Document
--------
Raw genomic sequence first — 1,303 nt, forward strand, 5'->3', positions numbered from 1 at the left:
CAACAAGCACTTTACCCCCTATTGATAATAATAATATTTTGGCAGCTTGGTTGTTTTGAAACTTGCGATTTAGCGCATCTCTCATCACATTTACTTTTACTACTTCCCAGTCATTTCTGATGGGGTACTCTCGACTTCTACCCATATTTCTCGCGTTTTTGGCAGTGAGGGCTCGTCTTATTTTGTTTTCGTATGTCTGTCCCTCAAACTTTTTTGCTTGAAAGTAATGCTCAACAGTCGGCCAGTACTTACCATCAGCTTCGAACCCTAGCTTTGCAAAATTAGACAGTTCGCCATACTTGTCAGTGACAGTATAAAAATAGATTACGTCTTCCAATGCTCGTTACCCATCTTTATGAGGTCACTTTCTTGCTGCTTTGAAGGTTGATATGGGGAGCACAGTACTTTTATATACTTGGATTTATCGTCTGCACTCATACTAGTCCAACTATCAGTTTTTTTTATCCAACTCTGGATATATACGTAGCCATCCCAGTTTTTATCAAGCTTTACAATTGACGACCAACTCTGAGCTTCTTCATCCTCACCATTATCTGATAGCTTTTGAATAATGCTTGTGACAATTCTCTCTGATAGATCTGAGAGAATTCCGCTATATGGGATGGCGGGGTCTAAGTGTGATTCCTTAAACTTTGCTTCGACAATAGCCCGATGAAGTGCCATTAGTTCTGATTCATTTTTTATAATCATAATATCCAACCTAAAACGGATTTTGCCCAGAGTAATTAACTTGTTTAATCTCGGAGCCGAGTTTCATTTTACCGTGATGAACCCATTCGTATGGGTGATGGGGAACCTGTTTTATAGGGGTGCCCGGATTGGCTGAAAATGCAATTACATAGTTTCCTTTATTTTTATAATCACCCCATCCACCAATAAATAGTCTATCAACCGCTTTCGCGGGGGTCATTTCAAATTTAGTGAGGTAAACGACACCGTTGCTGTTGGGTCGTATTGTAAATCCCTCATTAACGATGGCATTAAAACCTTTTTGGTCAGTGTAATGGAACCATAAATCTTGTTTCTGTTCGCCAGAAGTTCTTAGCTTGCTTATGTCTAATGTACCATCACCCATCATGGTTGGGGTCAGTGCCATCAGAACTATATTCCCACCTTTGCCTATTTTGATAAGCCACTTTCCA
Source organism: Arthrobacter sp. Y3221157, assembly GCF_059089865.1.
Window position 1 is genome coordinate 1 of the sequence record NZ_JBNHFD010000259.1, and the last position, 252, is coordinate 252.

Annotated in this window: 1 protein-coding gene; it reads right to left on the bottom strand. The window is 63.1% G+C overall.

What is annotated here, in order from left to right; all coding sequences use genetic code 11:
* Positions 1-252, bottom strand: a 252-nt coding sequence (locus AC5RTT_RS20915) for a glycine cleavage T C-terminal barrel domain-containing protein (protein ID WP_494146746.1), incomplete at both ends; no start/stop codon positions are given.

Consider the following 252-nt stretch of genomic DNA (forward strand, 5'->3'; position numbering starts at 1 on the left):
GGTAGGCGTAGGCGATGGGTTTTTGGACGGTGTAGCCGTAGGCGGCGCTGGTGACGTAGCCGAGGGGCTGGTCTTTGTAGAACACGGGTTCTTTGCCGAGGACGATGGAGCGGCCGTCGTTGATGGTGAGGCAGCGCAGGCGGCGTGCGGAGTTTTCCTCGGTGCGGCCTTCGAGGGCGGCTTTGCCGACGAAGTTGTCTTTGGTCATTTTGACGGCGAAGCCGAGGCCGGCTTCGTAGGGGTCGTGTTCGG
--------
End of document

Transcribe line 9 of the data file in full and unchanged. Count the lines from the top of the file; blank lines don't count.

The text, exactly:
GGTAGGCGTAGGCGATGGGTTTTTGGACGGTGTAGCCGTAGGCGGCGCTGGTGACGTAGCCGAGGGGCTGGTCTTTGTAGAACACGGGTTCTTTGCCGAGGACGATGGAGCGGCCGTCGTTGATGGTGAGGCAGCGCAGGCGGCGTGCGGAGTTTTCCTCGGTGCGGCCTTCGAGGGCGGCTTTGCCGACGAAGTTGTCTTTGGTCATTTTGACGGCGAAGCCGAGGCCGGCTTCGTAGGGGTCGTGTTCGG